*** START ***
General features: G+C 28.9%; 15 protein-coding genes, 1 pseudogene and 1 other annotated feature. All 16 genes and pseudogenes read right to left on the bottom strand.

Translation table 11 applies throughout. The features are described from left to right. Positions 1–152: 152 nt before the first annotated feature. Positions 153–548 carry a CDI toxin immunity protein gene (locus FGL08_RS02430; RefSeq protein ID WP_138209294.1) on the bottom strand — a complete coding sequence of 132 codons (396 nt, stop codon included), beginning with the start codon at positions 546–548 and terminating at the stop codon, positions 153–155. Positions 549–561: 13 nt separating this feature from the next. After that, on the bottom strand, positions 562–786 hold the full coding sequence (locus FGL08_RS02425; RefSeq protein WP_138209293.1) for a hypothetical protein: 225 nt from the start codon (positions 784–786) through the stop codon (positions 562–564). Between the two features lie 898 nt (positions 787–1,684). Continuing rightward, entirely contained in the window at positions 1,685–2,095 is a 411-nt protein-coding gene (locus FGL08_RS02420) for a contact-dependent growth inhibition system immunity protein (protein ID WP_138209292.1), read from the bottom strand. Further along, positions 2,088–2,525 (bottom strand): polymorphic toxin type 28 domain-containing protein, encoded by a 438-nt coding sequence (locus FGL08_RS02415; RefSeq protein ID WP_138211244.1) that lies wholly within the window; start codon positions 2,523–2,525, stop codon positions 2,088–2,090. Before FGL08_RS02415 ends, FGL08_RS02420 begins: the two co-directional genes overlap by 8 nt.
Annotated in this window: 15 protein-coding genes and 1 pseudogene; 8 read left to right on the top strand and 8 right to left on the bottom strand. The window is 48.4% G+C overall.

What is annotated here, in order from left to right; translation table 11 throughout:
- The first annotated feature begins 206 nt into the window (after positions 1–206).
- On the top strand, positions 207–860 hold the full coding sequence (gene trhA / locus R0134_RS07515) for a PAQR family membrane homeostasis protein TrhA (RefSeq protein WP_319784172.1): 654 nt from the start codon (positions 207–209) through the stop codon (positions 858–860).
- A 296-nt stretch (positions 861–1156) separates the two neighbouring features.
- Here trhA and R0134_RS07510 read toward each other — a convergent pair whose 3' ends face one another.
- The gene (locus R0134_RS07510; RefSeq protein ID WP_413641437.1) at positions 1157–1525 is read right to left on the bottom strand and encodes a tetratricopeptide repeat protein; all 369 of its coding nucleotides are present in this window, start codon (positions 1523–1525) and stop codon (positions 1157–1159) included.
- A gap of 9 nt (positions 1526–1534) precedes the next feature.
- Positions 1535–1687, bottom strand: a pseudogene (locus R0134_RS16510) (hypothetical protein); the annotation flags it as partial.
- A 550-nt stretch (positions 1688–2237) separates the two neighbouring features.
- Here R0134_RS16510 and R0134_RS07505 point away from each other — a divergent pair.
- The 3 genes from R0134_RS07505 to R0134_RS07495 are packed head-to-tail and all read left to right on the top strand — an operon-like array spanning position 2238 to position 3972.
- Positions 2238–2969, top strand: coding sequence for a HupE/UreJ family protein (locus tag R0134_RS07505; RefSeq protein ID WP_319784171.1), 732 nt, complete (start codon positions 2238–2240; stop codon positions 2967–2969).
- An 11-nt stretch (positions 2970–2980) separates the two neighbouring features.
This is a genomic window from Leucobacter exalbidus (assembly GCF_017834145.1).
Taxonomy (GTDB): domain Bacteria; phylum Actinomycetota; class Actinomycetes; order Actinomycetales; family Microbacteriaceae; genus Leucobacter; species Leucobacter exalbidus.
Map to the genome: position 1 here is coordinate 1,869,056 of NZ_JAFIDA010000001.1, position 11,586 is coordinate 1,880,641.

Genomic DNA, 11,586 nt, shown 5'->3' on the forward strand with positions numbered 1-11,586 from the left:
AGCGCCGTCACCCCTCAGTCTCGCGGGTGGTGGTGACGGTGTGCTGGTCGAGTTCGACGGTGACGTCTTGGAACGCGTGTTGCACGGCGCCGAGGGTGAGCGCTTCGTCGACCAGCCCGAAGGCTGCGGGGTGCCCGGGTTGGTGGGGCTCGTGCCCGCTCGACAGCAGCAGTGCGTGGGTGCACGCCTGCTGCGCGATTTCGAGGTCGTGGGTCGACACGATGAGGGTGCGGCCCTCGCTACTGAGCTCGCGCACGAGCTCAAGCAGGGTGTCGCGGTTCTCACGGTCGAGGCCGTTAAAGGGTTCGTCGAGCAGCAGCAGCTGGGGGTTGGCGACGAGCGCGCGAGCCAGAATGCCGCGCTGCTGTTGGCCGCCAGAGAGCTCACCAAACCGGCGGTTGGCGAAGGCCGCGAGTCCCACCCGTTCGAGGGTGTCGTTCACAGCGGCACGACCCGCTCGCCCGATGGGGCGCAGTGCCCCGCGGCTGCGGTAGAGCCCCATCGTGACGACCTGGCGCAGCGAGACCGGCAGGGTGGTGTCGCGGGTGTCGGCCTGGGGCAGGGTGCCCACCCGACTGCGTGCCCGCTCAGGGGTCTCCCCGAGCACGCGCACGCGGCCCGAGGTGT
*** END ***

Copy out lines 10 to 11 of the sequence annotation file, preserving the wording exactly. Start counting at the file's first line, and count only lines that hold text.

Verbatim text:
- A gap of 9 nt (positions 1526–1534) precedes the next feature.
- Positions 1535–1687, bottom strand: a pseudogene (locus R0134_RS16510) (hypothetical protein); the annotation flags it as partial.